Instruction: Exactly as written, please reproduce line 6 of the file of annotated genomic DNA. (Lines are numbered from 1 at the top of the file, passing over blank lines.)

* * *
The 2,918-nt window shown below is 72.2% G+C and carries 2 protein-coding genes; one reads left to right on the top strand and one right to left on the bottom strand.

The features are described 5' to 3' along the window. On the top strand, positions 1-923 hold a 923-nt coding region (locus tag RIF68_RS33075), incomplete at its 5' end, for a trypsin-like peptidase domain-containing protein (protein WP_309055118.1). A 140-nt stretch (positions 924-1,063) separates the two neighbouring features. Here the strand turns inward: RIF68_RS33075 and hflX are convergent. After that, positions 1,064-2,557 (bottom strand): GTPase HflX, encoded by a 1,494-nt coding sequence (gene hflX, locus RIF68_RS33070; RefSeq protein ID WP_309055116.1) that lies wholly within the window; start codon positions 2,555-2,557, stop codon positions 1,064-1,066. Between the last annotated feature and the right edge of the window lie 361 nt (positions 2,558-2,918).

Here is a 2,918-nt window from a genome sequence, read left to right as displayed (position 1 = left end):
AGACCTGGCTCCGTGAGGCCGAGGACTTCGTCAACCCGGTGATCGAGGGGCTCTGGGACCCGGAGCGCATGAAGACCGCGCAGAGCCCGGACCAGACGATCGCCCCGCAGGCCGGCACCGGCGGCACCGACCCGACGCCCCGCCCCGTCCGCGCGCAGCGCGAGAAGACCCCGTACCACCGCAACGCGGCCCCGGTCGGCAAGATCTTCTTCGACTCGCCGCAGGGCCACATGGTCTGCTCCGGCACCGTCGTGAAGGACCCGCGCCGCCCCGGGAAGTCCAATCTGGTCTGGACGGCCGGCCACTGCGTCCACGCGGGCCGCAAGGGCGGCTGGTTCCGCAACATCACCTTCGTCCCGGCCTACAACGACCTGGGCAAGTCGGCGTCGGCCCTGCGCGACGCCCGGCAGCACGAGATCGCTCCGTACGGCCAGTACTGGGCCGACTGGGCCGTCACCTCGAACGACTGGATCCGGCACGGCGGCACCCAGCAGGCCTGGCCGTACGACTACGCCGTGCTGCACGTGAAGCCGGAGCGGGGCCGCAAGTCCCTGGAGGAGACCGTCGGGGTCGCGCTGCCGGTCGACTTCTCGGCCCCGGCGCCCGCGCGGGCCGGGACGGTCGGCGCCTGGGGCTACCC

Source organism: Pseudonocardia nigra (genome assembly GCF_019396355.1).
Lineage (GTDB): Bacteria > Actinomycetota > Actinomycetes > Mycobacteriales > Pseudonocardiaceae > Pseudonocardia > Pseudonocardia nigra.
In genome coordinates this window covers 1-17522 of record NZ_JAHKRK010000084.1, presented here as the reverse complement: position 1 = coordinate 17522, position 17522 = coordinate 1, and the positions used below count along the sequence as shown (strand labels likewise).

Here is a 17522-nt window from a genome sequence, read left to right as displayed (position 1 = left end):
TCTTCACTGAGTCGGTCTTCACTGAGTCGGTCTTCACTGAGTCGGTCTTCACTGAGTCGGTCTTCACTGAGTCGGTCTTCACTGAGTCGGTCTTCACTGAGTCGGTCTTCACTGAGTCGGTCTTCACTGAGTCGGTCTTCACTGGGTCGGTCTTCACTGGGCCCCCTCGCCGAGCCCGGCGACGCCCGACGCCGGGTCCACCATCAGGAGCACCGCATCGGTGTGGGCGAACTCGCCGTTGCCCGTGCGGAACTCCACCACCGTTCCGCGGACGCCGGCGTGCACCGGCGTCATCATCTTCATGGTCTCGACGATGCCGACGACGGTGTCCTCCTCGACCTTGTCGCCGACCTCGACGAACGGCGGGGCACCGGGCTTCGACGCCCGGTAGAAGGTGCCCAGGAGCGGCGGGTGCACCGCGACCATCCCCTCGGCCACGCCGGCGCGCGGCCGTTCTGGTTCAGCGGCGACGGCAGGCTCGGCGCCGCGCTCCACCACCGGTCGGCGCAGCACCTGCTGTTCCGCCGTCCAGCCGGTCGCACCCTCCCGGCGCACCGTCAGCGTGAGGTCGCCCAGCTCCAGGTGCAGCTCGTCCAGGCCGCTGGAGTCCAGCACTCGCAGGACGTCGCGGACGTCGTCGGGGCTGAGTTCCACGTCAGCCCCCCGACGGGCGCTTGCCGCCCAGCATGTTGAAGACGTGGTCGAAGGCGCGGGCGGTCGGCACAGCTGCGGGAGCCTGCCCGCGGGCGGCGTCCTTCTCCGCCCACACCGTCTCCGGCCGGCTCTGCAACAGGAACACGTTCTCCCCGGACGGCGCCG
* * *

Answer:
Lineage (GTDB): Bacteria > Actinomycetota > Actinomycetes > Mycobacteriales > Pseudonocardiaceae > Pseudonocardia > Pseudonocardia nigra.